Examining the Future of Marriage


   School of Law

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  Dr Frances Hamilton  Applications accepted all year round  Self-Funded PhD Students Only

About the Project

There have been many important changes to the regulation of marriage and recognised relationships in recent years. These include the introduction of no-fault divorce in 2022 (following the Divorce, Dissolution and Separation Act 2020), same-sex marriage in 2013 and civil partnership in 2004 which opened civil partnership to heterosexual couples following the Supreme Court decision in Steinfield and Keidan [2018]. Following concerns about forced marriages and child marriages, the Marriage and Civil Partnership (Minimum Age) Act 2022 increased the minimum age of marriage to 18. Whilst for some marriage continues to retain a fundamental role in their lives, for others its significance is declining. According to the Office of National Statistics just over half the adult population of England and Wales is married. However, the average age of marriage is now 40. Those in same-sex marriages may not have these recognised internationally, as worldwide over 70 countries criminalise same-sex relationships and on a European Court of Human Rights’ basis, although contracting countries are now required to legalise civil partnership, they retain a discretion to legalise same-sex marriage. In England and Wales, religious organisations are protected by a quadruple lock and are not bound to marry same-sex couples, unless the religious organisation has opted in (and even then this is not a possibility for the Church of England).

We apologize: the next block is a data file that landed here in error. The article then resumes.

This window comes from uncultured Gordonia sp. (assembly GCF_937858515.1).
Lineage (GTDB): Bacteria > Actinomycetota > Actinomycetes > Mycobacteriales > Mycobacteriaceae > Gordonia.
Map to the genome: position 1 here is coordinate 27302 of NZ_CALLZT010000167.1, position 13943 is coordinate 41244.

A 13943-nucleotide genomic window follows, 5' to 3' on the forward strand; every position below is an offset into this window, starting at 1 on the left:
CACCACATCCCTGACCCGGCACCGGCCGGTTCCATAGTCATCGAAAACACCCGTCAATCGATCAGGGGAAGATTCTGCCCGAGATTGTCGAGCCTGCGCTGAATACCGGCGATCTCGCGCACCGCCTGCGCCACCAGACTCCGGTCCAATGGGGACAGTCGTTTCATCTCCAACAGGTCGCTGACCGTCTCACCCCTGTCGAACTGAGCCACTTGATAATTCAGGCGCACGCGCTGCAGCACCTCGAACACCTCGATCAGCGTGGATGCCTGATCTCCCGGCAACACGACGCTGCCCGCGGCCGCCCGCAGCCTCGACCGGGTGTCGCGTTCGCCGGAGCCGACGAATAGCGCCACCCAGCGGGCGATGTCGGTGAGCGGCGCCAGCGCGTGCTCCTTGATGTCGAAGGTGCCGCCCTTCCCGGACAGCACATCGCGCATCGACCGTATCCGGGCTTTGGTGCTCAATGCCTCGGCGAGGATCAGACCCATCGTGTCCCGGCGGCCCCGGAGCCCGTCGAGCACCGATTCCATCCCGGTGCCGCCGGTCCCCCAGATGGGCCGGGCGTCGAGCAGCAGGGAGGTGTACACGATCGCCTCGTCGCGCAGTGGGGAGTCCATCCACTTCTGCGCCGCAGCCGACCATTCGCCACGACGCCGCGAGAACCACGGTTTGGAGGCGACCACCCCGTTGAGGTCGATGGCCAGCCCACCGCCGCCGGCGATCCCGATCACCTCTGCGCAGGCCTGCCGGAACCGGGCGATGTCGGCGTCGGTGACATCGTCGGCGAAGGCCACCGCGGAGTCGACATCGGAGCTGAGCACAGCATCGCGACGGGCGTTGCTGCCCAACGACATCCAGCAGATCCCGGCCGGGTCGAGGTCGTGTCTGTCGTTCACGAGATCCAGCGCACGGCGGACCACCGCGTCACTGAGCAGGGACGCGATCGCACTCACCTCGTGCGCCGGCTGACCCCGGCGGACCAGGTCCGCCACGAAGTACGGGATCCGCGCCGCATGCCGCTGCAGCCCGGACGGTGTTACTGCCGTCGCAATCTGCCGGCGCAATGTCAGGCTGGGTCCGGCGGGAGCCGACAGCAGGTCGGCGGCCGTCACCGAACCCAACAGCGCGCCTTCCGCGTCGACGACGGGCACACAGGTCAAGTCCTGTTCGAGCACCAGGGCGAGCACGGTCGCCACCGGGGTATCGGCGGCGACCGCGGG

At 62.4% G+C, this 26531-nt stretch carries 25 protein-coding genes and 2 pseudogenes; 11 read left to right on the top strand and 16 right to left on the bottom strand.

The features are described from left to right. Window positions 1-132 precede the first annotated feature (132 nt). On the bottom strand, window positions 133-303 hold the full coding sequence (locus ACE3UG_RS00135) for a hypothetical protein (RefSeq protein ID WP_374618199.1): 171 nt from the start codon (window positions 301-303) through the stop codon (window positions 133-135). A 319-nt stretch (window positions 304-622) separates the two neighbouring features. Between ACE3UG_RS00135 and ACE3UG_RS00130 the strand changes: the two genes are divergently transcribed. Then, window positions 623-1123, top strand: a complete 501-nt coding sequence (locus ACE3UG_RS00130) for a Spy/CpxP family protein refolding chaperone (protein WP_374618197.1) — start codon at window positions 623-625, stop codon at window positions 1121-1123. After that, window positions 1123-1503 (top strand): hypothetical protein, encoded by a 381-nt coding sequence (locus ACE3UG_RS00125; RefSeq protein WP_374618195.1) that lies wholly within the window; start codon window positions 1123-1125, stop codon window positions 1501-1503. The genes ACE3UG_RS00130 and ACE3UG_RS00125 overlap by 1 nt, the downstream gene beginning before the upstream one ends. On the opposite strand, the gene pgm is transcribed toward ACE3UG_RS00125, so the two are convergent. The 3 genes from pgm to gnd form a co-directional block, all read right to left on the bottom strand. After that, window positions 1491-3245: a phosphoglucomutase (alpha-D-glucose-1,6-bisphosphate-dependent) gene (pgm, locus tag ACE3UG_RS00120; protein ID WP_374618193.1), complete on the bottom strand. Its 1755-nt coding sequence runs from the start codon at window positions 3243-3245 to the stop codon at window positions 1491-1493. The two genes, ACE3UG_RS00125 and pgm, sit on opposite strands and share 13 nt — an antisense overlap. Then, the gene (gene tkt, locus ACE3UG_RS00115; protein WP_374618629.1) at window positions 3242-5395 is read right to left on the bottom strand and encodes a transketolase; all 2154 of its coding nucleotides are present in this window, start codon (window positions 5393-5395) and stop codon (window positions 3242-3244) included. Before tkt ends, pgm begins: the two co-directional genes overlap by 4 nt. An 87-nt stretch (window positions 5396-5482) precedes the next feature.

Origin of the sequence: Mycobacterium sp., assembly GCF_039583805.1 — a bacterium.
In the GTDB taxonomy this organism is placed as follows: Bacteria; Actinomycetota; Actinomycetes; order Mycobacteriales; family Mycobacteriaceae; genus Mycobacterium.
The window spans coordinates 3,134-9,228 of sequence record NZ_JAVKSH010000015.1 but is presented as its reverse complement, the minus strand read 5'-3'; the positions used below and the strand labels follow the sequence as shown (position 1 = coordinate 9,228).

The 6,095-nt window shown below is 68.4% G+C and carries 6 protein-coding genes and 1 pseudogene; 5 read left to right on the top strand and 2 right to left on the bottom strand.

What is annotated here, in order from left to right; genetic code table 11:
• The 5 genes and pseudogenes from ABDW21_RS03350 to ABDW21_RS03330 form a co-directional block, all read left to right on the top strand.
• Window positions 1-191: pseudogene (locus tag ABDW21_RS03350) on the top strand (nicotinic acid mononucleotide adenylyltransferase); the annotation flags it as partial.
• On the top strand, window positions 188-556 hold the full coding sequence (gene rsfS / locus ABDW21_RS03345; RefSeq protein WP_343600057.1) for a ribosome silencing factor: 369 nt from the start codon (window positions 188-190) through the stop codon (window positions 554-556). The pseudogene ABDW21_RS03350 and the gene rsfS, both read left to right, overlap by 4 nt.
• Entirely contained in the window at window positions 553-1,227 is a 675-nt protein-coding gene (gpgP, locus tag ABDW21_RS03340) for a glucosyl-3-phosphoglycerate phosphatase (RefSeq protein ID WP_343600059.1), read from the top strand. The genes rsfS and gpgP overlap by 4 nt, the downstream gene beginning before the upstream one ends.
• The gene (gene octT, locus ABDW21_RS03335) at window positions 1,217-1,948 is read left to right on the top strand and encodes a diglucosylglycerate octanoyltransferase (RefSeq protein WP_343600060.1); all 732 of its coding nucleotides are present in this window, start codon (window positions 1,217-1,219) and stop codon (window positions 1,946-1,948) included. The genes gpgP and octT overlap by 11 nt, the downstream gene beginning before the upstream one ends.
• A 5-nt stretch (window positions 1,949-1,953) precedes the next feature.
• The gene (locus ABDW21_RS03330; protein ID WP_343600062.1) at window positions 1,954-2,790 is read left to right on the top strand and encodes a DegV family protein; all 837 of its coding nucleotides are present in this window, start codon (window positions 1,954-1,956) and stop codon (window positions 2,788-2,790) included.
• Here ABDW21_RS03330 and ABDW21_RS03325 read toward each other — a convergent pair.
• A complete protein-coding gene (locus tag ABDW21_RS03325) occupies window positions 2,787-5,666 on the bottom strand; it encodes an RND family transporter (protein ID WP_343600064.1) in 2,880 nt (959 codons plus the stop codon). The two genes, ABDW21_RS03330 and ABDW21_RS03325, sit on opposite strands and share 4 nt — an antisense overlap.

This PhD investigates the future of marriage. Whilst some have campaigned for access to marriage, others have argued that marriage is forever interconnected with patriarchal baggage (and the historical reality that on marriage women ceased to exist as legal persons) and that it should be left to die out. Queer theorists also reject marriage as a goal as they believe this means lesbians and gays are forced within an institution which does not suit their lifestyles. Your PhD could choose to focus on areas such as, but not limited to: queer and feminist views on marriage, the age at which a person is able to marry, forced marriage, the impact of no-fault divorce legislation, religious marriages, the future of civil partnership, polygamy or comparative laws when considering the recognition of marriages abroad. In addition to determining the focus of the research, candidates should also consider whether they wish to take an historical, doctrinal, socio-legal or comparative approach to the methodology, and should set this out within their proposal.

Applicants should meet the University’s entry requirements.


Law (22)

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 About the Project